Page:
Can I go back in time with the knowledge I have now? Because I think I could happily survive in wild Australia.

This actually reminds me of a Twilight Zone episode where a successful business man goes back in time with a plan to buy some oil rich land for a very cheap price, the idea being that he knows there's oil there but the people at that time didn't. Problem is that he can't actually get the oil because the drills he needs haven't been invented yet.

My point (and what I think is the point of that show) is that it might sound like a good idea to go back in time with today's knowledge, but there are bound to be ramifications one never thinks of. Interesting to speculate about though!

http://en.wikipedia.org/wiki/Of_Late_I_Think_of_Cliffordville

My DH wanted to win the lottery and travel back in time to buy the Louisiana Purchase. 

One of his friends pointed out that he'd need to take gold with him. So he could buy X pounds of gold at today's high gold prices. But those same pounds would be worth, like a tenth or something, in the past. So he wouldn't have enough.

MommyPenguin

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Re: An Adult Should Really Know This - Silly Things You've Had to Tell People
« Reply #2449 on: February 24, 2014, 11:15:07 AM »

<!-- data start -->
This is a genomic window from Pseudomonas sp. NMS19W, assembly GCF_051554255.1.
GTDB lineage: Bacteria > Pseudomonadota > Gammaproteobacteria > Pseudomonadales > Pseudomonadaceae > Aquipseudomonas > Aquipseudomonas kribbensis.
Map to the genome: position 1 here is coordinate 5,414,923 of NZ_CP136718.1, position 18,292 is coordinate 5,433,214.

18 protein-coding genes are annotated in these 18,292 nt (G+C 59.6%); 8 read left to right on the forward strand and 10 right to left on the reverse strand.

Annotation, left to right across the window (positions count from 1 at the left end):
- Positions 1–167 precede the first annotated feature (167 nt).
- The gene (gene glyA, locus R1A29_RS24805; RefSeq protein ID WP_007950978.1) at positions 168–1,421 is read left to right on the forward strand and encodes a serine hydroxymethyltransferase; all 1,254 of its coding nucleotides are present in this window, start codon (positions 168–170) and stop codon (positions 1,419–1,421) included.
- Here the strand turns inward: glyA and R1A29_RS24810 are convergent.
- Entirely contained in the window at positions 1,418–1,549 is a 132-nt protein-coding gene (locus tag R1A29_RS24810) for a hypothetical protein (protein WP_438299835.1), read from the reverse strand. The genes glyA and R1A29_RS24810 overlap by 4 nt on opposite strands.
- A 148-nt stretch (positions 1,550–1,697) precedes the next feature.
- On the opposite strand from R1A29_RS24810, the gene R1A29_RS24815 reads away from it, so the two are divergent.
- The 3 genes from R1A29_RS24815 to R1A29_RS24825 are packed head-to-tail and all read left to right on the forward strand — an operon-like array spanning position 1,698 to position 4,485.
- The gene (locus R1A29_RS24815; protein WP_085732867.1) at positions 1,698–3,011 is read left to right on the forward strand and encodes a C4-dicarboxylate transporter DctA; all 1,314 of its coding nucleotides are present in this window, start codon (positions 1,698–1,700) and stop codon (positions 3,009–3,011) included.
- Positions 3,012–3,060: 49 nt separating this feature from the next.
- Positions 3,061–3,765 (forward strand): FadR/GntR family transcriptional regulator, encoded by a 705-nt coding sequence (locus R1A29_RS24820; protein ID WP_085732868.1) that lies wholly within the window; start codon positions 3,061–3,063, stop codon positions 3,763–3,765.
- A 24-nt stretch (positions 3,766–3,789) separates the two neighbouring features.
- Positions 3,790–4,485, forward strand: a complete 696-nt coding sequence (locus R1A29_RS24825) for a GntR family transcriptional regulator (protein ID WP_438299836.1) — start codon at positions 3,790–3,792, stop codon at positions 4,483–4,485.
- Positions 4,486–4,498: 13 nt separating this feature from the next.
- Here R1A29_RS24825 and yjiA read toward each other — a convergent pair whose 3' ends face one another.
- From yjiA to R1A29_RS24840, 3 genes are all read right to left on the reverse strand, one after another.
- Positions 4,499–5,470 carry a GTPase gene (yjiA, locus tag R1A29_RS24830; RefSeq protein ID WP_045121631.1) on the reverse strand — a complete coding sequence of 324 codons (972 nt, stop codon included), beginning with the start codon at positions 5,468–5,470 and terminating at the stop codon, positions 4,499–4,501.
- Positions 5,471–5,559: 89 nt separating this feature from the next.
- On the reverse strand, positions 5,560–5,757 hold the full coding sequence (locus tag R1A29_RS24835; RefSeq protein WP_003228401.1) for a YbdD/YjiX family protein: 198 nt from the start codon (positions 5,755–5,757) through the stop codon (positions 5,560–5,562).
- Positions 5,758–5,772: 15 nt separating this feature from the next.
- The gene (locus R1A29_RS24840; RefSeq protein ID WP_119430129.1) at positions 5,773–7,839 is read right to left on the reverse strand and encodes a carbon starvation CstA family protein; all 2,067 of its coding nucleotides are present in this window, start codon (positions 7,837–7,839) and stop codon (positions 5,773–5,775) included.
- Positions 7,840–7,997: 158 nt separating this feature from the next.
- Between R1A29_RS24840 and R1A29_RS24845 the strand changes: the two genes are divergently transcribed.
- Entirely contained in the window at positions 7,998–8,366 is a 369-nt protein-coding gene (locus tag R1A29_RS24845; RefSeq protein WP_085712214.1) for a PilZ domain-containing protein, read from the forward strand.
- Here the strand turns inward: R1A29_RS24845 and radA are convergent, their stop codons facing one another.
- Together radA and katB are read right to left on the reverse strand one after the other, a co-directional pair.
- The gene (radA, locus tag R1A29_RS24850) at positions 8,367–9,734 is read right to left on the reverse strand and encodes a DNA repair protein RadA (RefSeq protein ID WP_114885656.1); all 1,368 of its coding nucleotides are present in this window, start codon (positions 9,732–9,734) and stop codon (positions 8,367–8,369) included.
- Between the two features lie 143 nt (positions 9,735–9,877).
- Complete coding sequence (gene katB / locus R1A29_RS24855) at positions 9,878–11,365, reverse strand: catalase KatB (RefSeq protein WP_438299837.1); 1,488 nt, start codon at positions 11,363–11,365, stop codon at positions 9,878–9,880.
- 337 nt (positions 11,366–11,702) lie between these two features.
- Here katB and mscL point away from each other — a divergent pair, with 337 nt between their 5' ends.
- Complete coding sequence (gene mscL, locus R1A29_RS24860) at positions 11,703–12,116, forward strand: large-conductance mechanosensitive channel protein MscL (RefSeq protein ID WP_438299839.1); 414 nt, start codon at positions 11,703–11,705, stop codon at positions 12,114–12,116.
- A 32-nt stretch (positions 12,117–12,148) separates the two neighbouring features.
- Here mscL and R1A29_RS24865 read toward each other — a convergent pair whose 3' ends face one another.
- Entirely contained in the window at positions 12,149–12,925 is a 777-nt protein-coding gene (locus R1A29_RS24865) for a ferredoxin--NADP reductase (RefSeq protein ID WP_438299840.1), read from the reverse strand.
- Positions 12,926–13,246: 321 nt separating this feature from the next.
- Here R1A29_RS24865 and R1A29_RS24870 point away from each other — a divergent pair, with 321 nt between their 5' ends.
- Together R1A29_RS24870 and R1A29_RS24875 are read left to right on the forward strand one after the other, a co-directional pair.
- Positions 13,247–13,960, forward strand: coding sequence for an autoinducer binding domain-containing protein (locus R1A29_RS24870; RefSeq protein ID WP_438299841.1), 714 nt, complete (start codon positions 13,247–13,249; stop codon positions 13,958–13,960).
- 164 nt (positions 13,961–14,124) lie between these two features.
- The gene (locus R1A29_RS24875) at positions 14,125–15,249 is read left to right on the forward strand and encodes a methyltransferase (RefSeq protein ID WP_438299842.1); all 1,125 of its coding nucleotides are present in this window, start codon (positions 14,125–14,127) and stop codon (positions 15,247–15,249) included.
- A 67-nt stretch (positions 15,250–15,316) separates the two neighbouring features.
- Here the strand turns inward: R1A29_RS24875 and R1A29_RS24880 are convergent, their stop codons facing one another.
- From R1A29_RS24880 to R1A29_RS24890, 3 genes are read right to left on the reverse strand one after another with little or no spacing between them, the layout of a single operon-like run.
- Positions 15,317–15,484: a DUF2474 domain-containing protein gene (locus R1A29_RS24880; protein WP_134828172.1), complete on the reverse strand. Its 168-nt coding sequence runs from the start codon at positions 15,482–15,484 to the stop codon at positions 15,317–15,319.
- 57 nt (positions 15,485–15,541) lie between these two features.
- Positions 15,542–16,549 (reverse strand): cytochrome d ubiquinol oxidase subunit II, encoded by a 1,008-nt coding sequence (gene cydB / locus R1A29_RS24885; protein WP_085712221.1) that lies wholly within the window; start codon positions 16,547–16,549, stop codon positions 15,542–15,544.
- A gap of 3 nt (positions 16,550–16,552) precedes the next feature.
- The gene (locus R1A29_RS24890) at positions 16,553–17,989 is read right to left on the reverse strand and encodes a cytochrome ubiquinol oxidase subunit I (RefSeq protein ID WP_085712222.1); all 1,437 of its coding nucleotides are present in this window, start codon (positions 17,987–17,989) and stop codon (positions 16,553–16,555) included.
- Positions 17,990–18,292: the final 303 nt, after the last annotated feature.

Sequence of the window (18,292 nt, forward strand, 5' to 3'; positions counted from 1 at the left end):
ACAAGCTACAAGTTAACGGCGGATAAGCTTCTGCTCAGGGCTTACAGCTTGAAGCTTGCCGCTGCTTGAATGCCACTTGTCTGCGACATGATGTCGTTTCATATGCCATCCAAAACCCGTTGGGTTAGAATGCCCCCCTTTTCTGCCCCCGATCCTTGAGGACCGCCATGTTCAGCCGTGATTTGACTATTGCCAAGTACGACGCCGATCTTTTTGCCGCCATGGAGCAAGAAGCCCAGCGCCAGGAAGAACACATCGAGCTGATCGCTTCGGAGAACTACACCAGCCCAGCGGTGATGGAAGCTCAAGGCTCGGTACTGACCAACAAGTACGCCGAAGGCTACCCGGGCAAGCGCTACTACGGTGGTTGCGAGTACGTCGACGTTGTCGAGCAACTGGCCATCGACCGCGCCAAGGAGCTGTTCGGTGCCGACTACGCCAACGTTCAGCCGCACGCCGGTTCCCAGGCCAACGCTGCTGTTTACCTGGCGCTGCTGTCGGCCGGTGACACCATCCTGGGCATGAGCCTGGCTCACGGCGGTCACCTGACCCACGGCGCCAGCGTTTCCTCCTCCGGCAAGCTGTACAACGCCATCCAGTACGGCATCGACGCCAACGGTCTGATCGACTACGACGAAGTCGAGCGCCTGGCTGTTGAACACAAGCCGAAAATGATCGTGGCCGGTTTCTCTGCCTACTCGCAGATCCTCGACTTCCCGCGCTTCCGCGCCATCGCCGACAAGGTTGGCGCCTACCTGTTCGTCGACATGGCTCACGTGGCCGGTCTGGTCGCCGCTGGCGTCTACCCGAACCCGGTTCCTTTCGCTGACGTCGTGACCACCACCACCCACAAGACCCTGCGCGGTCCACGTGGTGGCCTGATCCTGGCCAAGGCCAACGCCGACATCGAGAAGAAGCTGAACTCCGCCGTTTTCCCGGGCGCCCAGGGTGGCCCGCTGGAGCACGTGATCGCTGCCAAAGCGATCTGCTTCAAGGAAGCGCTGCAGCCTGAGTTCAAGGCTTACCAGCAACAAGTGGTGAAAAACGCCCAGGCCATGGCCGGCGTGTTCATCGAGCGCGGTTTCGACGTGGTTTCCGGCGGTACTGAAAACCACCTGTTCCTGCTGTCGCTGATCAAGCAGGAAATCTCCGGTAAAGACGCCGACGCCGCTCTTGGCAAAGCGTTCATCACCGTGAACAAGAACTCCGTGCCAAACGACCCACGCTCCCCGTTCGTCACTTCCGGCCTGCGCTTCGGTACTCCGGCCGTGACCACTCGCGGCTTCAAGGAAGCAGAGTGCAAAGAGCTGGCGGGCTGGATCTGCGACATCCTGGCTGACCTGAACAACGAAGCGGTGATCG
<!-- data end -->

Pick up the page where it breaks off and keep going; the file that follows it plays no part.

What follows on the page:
But I bet you could bring, say, metal tools or other metal or glassworks from today back into the past, and the craftsmanship (done by machine) would be advanced enough for them to be worth something.

I'd consider bringing furniture or other "antiques" from the past when I went to the future.  :)  If in nice condition, they could be worth a lot.

BarensMom

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Re: An Adult Should Really Know This - Silly Things You've Had to Tell People
« Reply #2450 on: February 24, 2014, 11:25:14 AM »
But I bet you could bring, say, metal tools or other metal or glassworks from today back into the past, and the craftsmanship (done by machine) would be advanced enough for them to be worth something.

I'd consider bringing furniture or other "antiques" from the past when I went to the future.  :)  If in nice condition, they could be worth a lot.

There's a show on MNet, "The Queen and I" in which the lead male character does exactly that.

magicdomino

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Re: An Adult Should Really Know This - Silly Things You've Had to Tell People
« Reply #2451 on: February 24, 2014, 12:00:44 PM »
But I bet you could bring, say, metal tools or other metal or glassworks from today back into the past, and the craftsmanship (done by machine) would be advanced enough for them to be worth something.

I'd consider bringing furniture or other "antiques" from the past when I went to the future.  :)  If in nice condition, they could be worth a lot.

They'd probably be worth more if they were a little bit beat up.  A brand new Chippendale chair might be suspected of being a forgery.

TootsNYC

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Re: An Adult Should Really Know This - Silly Things You've Had to Tell People
« Reply #2452 on: February 24, 2014, 12:01:36 PM »
But I bet you could bring, say, metal tools or other metal or glassworks from today back into the past, and the craftsmanship (done by machine) would be advanced enough for them to be worth something.

I'd consider bringing furniture or other "antiques" from the past when I went to the future.  :)  If in nice condition, they could be worth a lot.

They'd probably be worth more if they were a little bit beat up.  A brand new Chippendale chair might be suspected of being a forgery.